Now grown as beautiful as he was good.
The aged Fairy in their presence stands,
Confirms their mutual vows, and joins their hands.
The Prince with rapture hails the happy hour,
That rescued him from self-delusion’s power;
And trains of blessings crown the future life
Of Dorus, and of Claribel, his wife.
Charles Lamb’s activities as a writer for children seem to have begun and ended in the service of Godwin. The earliest effort in this direction of which we have any knowledge is The King and Queen of Hearts, 1805, and the latest Prince Dorus, 1810 or 1811, unless we count Beauty and the Beast, possibly 1811, which in my opinion he did not write.
Lamb first met William Godwin (1756-1836), the philosopher, probably through the instrumentality of their mutual friend Thomas Holcroft, not long after Gillray had satirised Lamb and Lloyd, in his plate in the first number of The Anti-Jacobin Review and Magazine, August, 1798, as a frog and a toad, seated in the vicinity of Coleridge and Southey and reading together a volume labelled “Blank Verse, by Toad and Frog.” “Pray, Mr. Lamb,” said Godwin when he first made Lamb’s acquaintance, “are you toad or frog?” It was feared that trouble might ensue, but Lamb and Godwin were found the next morning at breakfast together and they became good, though never very intimate, friends.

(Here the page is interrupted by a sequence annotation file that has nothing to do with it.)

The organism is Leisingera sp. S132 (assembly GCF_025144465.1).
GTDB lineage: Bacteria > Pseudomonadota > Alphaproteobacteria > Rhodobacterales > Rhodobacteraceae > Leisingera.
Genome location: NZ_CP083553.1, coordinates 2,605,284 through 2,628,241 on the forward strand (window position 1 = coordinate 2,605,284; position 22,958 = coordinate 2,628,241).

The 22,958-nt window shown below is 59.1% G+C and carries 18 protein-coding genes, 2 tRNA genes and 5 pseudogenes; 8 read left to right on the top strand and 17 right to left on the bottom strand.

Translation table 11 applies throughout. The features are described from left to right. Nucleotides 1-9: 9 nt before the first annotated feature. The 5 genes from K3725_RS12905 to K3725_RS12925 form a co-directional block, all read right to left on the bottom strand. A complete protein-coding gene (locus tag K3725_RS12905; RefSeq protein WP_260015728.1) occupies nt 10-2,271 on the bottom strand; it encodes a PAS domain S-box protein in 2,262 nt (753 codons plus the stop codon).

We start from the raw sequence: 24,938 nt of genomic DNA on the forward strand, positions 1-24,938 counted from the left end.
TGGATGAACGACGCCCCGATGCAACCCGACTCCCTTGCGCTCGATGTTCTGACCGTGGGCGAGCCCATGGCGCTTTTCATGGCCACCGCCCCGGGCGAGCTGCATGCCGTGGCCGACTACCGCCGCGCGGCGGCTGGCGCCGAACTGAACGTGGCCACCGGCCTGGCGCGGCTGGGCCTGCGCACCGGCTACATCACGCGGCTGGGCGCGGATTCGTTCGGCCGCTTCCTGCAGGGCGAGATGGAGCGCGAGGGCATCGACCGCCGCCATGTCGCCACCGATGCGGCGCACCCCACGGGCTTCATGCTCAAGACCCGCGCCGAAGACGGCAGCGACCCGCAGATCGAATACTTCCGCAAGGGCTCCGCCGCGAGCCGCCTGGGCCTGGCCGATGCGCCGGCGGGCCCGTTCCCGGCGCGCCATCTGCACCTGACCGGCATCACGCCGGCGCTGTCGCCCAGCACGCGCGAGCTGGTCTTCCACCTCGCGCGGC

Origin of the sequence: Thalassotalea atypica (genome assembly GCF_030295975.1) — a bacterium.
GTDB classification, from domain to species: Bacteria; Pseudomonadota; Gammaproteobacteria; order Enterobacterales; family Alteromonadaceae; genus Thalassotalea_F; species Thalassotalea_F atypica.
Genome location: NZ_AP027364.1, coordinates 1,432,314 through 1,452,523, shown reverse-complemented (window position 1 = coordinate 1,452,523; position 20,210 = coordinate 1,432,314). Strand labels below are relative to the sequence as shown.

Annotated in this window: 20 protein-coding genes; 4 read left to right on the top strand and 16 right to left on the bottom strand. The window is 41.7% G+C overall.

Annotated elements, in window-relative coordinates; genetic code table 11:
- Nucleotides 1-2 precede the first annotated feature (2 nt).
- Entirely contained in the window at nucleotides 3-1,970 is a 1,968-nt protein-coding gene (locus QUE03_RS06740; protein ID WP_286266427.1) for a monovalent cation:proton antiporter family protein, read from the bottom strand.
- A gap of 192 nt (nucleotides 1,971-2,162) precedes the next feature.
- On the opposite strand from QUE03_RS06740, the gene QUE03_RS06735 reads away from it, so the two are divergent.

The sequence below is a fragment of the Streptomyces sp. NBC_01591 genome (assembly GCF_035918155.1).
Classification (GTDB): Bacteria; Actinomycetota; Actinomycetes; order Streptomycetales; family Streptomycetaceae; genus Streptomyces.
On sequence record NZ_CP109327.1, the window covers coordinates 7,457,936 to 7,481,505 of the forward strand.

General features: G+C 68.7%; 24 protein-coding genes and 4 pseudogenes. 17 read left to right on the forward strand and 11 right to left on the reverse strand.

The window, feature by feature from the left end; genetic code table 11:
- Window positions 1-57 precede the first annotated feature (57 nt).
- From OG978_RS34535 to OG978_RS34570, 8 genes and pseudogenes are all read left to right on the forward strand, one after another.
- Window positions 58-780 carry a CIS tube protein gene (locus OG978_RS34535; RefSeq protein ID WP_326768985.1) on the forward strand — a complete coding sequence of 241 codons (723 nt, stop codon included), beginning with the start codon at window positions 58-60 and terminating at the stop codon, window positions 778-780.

Godwin, who had been for a while a minister at Ware, in Hertfordshire, came to London in 1779, and took up literature as a profession seriously in 1783. His Political Justice was published in 1793, Caleb Williams in 1794, and St. Leon in 1799. After loving at a distance Mrs. Opie and Mrs. Inchbald, Godwin married Mary Wollstonecraft in 1797. Their daughter afterwards became Mrs. Shelley, the wife of the poet. Mary Wollstonecraft Godwin died in the year of her marriage, and in 1801 Godwin married again, a Mrs. Clairmont, a widow. Lamb detested her. None the less it was she who took to publishing and who incited him and his sister to write the charming children’s books in this volume.
Lamb helped Godwin with other literary ventures before the publishing business was started. In 1800 he wrote an epilogue to his tragedy of “Antonio” (see the essay in Vol. II., “The Old Actors,” for a description of the luckless first night), and he advised him in the composition of “Faulkener,” another tragedy, which failed in 1807 and which also had a prologue by Lamb. And a letter is extant showing Lamb toiling at a review of Godwin’s Chaucer in 1803, but the review itself is not forthcoming.